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Feb 3, 2016 5:13 PM CST
I've never kept plants before, but over the summer I bought myself a small Aloe Vera plant from a local Garlic Festival. It seemed to be doing great for the first few months, tripled in size since I bought it, however over the last week or so I noticed the tops of it's leave have been thinning out, and are kind of sunken in, almost like they have no gel in them.
Does anyone know what could be wrong with it? Do you think it can be brought back from this?
I know the pot isn't the best choice, it's what I bought it in, and I plan to upgrade it to a terracotta one the next time I can get to town. No idea what soil it's in, again, it's the same stuff it was in when I bought it, but had no trouble growing in it for the first several months.
Feb 3, 2016 8:15 PM CST
|Either the plant is too overwatered or underwatered that the roots are either rotting or drying out too much below thus no moisture is going into the leaves. I would check the condition of the roots. |
But typically most plants slow down a bit during winter especially when indoors so watering has to be lessened. But just the same check the condition of the roots.
Feb 18, 2016 10:47 AM CST
I was without internet for the past two weeks otherwise I would have responded sooner but right after I read your post I tried checking the roots and found that it didn't really seem to have all that many and a couple of them were flat and dark at the ends. I took those parts off and replanted. I also cut back on watering. The plant seems to be doing worse now. The tops of the leaves are beginning to turn brown, and more of the leaves are starting to go thin.
Do you think it could be related to the cold? I'm in Canada and our house is heated by a fireplace so the temperatures fluctuate quite a bit in certain areas of the house depending on how well the fire is burning, there are also certain times during the day when the house will get pretty cold because there isn't anyone home to maintain the fire. I'm thinking about placing the Aloe Vera on the mantel above the fireplace, it would stay a lot warmer up there, and there is a south facing window directly across the room from the fireplace so it would get a bit of sunlight during the day. Is this a bad idea?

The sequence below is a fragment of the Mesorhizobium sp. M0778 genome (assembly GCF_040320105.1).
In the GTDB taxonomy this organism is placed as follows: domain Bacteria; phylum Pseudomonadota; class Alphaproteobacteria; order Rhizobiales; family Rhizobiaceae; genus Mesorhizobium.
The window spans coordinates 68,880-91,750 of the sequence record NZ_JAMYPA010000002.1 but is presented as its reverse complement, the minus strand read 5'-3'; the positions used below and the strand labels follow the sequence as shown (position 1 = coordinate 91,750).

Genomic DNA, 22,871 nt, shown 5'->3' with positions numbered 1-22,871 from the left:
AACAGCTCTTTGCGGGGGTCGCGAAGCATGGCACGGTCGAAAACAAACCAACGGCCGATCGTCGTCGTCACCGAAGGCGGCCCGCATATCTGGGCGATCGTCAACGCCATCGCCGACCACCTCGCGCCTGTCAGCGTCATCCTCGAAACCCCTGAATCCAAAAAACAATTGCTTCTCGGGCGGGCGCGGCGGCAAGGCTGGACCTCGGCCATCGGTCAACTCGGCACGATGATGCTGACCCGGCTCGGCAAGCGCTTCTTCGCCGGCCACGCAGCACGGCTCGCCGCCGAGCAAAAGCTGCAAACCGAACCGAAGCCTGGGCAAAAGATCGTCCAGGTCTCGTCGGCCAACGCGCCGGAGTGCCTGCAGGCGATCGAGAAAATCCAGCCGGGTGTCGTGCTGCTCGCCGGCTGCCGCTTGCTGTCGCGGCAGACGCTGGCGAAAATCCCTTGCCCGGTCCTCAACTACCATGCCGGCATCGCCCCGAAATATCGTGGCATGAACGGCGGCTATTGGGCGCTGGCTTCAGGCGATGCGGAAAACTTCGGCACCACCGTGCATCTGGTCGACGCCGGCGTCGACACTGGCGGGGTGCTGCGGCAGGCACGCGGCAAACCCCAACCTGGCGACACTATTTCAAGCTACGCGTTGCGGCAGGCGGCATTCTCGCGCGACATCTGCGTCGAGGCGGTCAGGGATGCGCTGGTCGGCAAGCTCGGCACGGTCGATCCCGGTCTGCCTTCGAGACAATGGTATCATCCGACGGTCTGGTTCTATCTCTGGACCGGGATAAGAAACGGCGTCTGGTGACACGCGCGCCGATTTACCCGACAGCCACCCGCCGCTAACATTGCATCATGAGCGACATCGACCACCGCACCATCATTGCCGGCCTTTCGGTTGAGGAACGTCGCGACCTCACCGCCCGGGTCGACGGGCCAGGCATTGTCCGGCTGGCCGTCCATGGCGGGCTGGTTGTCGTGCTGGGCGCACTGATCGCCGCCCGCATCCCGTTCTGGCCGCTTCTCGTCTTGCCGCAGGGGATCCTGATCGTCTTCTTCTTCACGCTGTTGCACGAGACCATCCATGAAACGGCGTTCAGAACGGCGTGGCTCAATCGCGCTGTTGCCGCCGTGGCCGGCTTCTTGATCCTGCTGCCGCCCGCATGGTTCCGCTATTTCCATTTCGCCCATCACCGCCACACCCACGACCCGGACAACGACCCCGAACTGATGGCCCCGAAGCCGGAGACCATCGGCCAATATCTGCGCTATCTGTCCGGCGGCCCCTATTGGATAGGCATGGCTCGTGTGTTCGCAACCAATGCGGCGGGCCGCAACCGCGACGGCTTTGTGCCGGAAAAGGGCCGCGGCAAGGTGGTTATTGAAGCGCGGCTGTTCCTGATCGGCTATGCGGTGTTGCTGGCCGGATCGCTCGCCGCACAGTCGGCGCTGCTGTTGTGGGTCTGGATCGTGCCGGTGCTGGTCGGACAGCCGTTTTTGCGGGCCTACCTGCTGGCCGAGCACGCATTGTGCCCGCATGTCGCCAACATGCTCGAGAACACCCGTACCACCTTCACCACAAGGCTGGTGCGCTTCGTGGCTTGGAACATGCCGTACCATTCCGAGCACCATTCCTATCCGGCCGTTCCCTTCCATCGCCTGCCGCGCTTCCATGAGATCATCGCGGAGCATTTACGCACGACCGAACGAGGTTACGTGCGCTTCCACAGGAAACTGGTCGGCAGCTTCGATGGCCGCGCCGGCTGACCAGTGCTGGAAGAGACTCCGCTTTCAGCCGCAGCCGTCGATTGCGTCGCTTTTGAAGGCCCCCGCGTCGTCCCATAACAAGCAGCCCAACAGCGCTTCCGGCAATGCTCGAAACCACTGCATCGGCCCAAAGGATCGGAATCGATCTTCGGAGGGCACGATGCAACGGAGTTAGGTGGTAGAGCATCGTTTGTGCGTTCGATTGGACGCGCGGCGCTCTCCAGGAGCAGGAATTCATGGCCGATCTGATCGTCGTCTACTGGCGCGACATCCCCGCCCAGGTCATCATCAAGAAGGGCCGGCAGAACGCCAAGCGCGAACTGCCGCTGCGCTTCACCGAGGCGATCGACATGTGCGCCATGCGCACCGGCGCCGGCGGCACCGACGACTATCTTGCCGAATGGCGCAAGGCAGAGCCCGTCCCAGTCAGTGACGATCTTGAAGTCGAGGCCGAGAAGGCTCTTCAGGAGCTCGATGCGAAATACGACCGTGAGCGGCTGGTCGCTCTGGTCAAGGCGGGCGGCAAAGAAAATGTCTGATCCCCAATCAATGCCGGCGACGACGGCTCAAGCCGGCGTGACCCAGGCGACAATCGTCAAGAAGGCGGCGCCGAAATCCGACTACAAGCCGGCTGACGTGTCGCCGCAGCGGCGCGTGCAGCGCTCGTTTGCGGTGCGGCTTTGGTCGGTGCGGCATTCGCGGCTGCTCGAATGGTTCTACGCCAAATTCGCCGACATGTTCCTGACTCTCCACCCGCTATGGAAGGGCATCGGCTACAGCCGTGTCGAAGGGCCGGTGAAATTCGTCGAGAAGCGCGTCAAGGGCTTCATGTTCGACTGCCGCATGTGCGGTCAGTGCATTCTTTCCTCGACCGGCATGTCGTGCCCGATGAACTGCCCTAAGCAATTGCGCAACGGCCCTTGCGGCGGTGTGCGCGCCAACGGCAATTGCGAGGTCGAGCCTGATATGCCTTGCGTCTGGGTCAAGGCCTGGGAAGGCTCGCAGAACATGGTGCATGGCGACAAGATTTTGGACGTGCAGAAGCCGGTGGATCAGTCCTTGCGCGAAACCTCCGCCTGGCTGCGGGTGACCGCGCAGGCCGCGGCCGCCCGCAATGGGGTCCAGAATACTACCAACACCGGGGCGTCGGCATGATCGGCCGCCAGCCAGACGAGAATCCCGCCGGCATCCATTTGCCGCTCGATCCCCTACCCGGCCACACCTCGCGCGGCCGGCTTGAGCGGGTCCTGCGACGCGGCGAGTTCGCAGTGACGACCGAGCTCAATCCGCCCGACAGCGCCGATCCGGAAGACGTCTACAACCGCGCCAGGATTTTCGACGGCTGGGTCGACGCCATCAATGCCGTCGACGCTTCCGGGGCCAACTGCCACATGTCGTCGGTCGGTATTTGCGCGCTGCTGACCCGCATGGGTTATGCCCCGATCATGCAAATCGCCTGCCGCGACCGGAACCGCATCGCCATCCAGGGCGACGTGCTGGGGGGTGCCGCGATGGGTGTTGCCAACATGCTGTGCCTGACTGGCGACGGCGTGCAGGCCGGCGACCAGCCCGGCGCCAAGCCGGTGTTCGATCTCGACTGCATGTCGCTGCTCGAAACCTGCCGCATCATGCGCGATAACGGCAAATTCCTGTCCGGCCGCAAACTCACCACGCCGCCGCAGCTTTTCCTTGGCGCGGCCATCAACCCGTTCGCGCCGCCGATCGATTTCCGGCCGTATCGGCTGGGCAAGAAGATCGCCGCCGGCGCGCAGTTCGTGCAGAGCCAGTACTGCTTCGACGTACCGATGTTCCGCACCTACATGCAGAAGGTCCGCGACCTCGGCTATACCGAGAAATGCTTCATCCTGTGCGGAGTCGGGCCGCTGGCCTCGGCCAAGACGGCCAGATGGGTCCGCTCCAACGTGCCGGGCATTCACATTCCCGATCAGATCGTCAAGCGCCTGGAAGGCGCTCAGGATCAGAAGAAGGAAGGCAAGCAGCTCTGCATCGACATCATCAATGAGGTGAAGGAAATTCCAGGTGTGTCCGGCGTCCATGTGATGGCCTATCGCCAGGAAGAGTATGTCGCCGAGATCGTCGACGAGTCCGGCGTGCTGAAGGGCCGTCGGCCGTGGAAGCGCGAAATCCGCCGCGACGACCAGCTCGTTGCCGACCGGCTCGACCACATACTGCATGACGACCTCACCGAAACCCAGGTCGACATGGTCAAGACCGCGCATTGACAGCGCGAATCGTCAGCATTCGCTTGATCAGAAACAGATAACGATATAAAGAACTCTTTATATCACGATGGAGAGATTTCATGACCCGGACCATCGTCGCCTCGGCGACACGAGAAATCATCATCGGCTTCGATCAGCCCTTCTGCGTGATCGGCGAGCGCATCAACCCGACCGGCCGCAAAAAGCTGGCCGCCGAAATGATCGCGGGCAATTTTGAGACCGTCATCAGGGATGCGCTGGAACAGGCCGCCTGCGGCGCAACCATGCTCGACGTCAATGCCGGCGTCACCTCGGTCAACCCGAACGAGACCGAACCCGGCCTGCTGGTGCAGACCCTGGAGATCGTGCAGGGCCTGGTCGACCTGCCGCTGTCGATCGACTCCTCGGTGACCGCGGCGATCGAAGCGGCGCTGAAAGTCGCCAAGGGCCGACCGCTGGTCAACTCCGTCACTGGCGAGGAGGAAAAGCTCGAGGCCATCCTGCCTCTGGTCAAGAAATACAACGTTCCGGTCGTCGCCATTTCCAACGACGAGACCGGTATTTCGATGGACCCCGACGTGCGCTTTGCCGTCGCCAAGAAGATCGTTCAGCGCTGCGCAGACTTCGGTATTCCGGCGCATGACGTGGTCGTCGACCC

I really want to revive this plant but it just seems to be getting worse :(
Feb 18, 2016 12:04 PM CST
|Yes, the cold temps would be a factor too, it likes to be in warm conditions like 60F to 80F (15C to 26C). So if you can position it to a warmer area with lots of light. I wonder if you have those root heating mats, that can help too encourage rooting. I usually put aloes and succulents in a gritty cacti mix, so it does not stay soggy for a long time. If it gets too soggy and cold, it will rot the roots.|
Name: Alex Junge
MN st paul, (Zone 4a)
Feb 18, 2016 7:21 PM CST
|Agaves unlike aloes can handle cold if dry I hope it survives|
Mar 11, 2016 12:39 AM CST
|Thanks for the suggestions everyone. 2 weeks ago I ended up going out a and buying a cactus mix, and a new terracotta pot for it. I repotted it that night. When I dug the plant up it didn't have any roots but it's crown seemed firm so I went ahead and replanted it in the new pot with the new mix. I also moved the plant over to sit on top of my bearded dragons terrarium, a few feet from the heat lamp but underneath the UVB bulb. The past two weeks it was like that it seemed to be getting better, until today. I brought the plant downstairs to water it, a few hours later when I go to shut the Beardies lights off for the night I noticed the Aloe was looking very droopy, upon closer inspection all the bottom of the leaves are gone clear and getting a bit squishy. What's going wrong now? Is it salvageable?|
A part of me wants to dig the plant back up and let it dry out some before replanting it again, but I don't want to cause more damage than I already have. I feel like such a bad Aloe owner :(
Mar 11, 2016 12:41 PM CST
|I fear that if all the leaves are squishy and clear then the plant is done for. The fact that you said it had barely any roots means that any water would probably only have made it worse and it sounds like you watered it. If the plant has little or not roots, it is has hard time taking up the water, so it is better to leave those pretty much dry. Wetness around these kind of plants that are in distress usually gets them - as I can attest from my own many Aloe failures. In my case it is usually late night summer heat (90F plus) and too much water, but it kills them nonetheless. |
My advice would be to get a new one rather than keep messing with this one, which is done for.
Mar 11, 2016 12:52 PM CST
|Oh, sad to hear that Xox..you can certainly try and pull the plant to dry up. But in the meantime, get another plant as suggested by Thijs. Sometimes, there is a limit to what we can do to save the plant, so start anew and learn from the previous errors. If old plant revives after dry out time, then that will be fun..if not, at least you have a new one to nurture.|
If you get a new plant, don't reuse that mix you have, start with new well draining media.